THE AGE: Israel risks pariah status over secretive weapons policy 30Nov13 November 30, 2013
by Avner Cohen and Shane MasonÂ Â -Â Â The AgeÂ Â -Â Â 30 November 2013
Illustration: Jim Pavlidis
In a revealing recent exchange, Israeli Prime Minister Benjamin Netanyahu and his outgoing national security adviser, former general Ya’akov Amidror, offered two competing visions of Israel’s future and its self-image.
On November 3, Netanyahu articulated what he calls the most important question facing Israeli leaders. ”How do we make certain that the most challenged and threatened state on the face of the earth not only continues to survive but continues to defend itself, to build up its strength, to prosper, and to ensure its future?” His answer is self-reliance – or as he put it, ”in the end, the thread of our existence depends on us and we will not let it be cut by anyone”.
Earlier that day, Amidror struck a decidedly different tone during his farewell before the Israeli cabinet. The former head of research for military intelligence highlighted the potential international backlash against Israel if the current round of peace talks with the Palestinians were to fail. He cited the European Union directives passed this northern summer, which forbid doing business with Israeli institutions in territory seized in 1967, as an example of how Israel would be treated if it were perceived as being evasive or inflexible on the Palestinian issue.
In other words, whereas Netanyahu emphasised Israel’s autonomy, as conservative Israeli politicians often do, Amidror worried that Israel’s growing international isolation could undermine its security.
In that vein, Amidror also touched on an area long-considered taboo in Israel: namely, the country’s weapons of mass destruction (WMD). While welcoming the dismantling of Syria’s chemical weapons program, he worried that the process could lead to demands that Israel acknowledge and ultimately get rid of its own ”unconventional weapons”. For decades, Israel has maintained a policy of strategic ambiguity, whereby it refuses to discuss whether it has nuclear, chemical or biological weapons. But as Amidror’s comments showed, that may no longer be viable.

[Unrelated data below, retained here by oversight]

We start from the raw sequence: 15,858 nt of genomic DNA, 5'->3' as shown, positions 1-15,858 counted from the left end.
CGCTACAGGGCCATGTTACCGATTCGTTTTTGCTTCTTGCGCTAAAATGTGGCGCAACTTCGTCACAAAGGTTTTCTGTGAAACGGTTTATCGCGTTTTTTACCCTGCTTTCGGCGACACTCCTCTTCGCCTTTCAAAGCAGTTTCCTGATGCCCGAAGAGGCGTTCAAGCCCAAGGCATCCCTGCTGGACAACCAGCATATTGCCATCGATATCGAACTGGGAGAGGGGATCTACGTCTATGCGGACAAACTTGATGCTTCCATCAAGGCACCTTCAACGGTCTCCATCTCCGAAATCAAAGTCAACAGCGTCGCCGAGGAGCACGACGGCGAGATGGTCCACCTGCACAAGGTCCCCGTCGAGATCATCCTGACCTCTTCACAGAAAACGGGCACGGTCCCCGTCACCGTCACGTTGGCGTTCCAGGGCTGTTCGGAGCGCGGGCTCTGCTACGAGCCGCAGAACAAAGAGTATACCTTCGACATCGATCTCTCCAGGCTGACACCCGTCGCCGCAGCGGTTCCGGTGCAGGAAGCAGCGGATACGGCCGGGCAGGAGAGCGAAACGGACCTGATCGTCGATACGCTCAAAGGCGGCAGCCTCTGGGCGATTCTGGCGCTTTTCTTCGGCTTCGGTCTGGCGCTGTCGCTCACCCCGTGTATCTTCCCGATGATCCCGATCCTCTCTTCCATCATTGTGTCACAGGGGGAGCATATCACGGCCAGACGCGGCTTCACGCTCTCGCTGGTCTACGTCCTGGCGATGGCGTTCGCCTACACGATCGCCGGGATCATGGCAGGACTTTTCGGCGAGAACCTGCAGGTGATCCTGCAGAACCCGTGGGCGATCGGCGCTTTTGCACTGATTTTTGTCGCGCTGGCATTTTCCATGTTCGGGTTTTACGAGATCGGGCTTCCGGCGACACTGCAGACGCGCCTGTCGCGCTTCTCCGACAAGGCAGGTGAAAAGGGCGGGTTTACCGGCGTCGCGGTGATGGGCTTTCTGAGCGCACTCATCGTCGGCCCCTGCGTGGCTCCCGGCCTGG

From its birth in 1948, Israel found itself under threat. To protect itself, it acquired chemical, biological and nuclear weapons in the hope that they would shield the fragile enterprise of building a Jewish homeland in the midst of a hostile region. WMD were viewed as the guarantor of Israeli survival – the embodiment of the commitment to never allow another Holocaust.
Ambiguity was the policy that allowed Israel to keep these weapons; as long as they were invisible, many other international players were ready to grant Israel’s weapons a special exception.
Israeli security officials have long considered strategic ambiguity – ”amimut” in Hebrew – a shrewd and singular achievement. Israeli President Shimon Peres, the founding father of the Israeli nuclear project, often credits himself with ”inventing” amimut and describes how an off-the-cuff, improvised response to President John F. Kennedy’s query about Israel’s nuclear program in 1962 turned into Israel’s nuclear ambiguity policy. Since then, whenever Israeli officials have been asked whether the country has nuclear weapons, they say that Israel will not be the first to introduce nuclear weapons into the Middle East.
The late Ze’ev Schiff, Israel’s legendary dean of national security journalism, said once that whoever devised the strategy of nuclear ambiguity deserved Israel’s highest award.
However, in the wake of Syria’s agreeing to dismantle its chemical weapons and its ratification of the Chemical Weapons Convention (CWC), the Israeli cabinet, chaired by Netanyahu, met last month to re-evaluate Israel’s stance on the CWC. (Israel has signed the treaty, which bans the use and possession of chemical weapons, but in keeping with the policy of ambiguity, it has not ratified it.)